Thursday, April 27, 2017

Appealing Aspects of Charlotte's Web

I grew up on the 1973 movie adaption of E. B. White's Charlotte's Web. It's nice to see my youngest siblings discovering it now.

The other day my mom remarked to me that she thinks there is "something attractive about that movie" to little kids.

Now, my mom is a wise woman. And this comment of hers set me wondering--just what is that "something attractive" about Charlotte's Web?

Whatever it is, other children's stories could probably benefit from emulating it. So I thought I'd make a list of some of the things that I see in Charlotte's Web that make it appealing to adults and children alike.

(And I'm sorry if I should be burned at stake as a heretic for doing a post on the movie rather than the book. But I was crying over Charlotte and laughing at Templeton long before I knew a book existed, so it's the movie that's really lodged in my heart.)

Charlotte's Web movie 1973:
Image not mine.

1. It has an original and interesting premise. Farm stories might be more or less commonplace. But giving the lead roles to a pig and a spider? To most people, in most situations, neither one of those animals comes off as endearing. Yet the unlikely friendship between them sets the stage for a wonderful story.

Charlotte's Web - I watched this movie over and over and over... long before they made us read it in class haha:
Image not mine.

2. The characters are delightful. Each one is unique and well-developed. You've got Wilbur, a polite and loving pig who is prone to fainting spells. You've got Charlotte, a sophisticated gray spider who is vain and selfless and has a splendid vocabulary. You've got Fern, the little girl who adopts a runt piglet and talks to animals. You've got Templeton, the barnyard rat, who somehow manages to be endearing in spite of his begrudging ways. And the list goes on.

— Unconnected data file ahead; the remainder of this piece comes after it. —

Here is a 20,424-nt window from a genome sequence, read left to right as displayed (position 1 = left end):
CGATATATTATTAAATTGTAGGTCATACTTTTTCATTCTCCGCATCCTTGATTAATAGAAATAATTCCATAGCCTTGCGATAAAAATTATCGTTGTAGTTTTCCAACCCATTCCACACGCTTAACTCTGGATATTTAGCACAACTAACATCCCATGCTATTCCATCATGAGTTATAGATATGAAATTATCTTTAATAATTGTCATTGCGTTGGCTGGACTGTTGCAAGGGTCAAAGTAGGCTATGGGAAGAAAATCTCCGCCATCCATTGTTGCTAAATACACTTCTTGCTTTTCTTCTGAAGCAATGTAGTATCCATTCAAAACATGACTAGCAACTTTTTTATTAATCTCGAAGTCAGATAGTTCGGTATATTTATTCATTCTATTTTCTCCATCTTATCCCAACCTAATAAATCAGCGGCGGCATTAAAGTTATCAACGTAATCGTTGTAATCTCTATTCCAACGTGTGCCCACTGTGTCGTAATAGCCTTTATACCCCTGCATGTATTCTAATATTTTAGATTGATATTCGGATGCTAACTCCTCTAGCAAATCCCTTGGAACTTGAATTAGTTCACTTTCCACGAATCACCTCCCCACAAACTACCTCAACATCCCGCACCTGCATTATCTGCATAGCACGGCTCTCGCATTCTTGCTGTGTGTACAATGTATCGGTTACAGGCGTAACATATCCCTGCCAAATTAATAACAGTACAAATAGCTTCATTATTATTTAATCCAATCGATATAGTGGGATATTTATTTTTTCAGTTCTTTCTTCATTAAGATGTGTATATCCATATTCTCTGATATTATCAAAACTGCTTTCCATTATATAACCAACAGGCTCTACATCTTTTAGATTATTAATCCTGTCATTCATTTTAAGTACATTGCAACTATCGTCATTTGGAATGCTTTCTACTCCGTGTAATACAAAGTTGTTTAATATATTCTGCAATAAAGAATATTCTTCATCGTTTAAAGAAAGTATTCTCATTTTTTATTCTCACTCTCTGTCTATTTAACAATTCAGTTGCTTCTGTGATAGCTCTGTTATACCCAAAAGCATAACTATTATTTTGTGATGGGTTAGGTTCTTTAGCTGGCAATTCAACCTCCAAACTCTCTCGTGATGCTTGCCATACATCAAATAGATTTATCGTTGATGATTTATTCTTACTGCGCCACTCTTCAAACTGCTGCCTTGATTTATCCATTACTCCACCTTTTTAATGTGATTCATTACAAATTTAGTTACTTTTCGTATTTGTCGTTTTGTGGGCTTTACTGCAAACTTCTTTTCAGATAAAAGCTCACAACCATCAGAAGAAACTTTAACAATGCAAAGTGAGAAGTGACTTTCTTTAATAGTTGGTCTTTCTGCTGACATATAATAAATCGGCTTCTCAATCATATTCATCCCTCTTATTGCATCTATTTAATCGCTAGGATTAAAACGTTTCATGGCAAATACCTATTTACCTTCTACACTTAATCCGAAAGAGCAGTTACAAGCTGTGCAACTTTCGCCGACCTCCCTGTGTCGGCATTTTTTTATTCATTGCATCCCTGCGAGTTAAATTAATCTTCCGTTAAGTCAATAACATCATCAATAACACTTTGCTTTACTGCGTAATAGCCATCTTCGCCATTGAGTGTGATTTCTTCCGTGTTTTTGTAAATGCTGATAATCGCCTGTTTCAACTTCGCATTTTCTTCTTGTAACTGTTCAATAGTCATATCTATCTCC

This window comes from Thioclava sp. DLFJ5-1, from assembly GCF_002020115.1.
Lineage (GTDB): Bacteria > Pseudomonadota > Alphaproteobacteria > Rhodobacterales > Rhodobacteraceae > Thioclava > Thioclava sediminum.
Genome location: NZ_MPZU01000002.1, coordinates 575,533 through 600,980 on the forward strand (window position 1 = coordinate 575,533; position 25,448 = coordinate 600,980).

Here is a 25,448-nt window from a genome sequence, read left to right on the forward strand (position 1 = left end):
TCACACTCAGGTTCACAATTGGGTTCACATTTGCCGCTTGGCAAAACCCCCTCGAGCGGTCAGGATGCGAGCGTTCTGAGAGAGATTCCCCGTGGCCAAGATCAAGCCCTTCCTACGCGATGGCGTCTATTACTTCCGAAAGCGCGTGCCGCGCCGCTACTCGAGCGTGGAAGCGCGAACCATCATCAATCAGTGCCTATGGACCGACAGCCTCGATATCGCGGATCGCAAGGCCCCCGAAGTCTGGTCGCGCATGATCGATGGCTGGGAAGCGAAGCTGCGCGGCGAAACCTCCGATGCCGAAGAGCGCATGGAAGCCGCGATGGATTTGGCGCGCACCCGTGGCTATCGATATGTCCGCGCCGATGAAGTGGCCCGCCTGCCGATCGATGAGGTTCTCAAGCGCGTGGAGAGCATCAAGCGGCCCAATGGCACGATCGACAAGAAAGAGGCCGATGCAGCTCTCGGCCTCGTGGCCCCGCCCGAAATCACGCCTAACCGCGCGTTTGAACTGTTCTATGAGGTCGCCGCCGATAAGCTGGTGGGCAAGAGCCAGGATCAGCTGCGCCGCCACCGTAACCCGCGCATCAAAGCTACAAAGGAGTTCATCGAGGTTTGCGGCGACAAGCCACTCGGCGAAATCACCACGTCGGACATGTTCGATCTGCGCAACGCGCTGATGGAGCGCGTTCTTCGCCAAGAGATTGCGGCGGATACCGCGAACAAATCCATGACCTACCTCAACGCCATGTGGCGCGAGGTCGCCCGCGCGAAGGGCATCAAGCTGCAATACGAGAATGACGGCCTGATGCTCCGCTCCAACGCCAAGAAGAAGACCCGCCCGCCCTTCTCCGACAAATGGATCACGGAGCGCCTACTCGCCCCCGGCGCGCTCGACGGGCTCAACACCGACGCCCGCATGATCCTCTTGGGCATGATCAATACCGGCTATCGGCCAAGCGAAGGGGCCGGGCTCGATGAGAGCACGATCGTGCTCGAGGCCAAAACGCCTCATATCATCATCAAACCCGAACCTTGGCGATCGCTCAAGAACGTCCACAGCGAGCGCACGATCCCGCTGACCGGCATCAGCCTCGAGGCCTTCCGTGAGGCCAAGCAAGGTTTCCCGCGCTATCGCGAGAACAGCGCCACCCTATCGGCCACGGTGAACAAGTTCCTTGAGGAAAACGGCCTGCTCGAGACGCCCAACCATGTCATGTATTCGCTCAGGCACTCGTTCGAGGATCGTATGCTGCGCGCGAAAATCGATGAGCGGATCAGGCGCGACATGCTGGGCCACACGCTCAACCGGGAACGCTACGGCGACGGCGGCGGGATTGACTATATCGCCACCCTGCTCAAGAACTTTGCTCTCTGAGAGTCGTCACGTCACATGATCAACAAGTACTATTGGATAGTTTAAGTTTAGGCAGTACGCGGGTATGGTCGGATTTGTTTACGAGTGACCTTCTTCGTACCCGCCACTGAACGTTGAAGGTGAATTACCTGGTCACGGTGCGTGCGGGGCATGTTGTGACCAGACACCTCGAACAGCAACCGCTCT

charlottes web cartoon - Google Search:
Image not mine.


3. The songs are wonderful. From the comedy of "A Veritable Smorgasboard" to the spunky optimism of "Chin Up" to the gentle poetry of "Mother Earth and Father Time," you've got to admit that this movie has some delightful music.

Charlotte's Web (1973):
Image not mine.

4. It's serious. For all its gentleness and humor, Charlotte's Web deals with one of the heftiest subjects in life: death. The conflict revolves around saving Wilbur from an untimely end at the slaughterhouse. And the ending is bittersweet--even though the goal of saving Wilbur is attained, it comes at a high price: Charlotte's life.

Charlotte's Web!:
Image not mine.

We might be tempted to think that because children are young and innocent we shouldn't stain their entertainment with any mention of death. Children are deeply serious little creatures; they think about these kinds of things, and they deserve stories that address their fears and questions rather than running from or ignoring them.

5. There is a theme of sacrificial love. Charlotte spends the last of her strength so that Wilbur might live. She gives her life in exchange for his. It's beautiful and Christ-like.

Charlotte, Charlotte's Web (1973):
Image not mine.

6. It practically shouts that life is good. There's a feeling infused throughout the movie that it's good to be alive. We get it from the very first lines about "a farm in spring." Charlotte's song about Mother Earth and Father time highlights the beauty of nature and the precious gift of life: "how very special are we for just a moment to be part of life's eternal rhyme." The goodness of life is the reason Charlotte does what she does--why she sacrifices herself for Wilbur.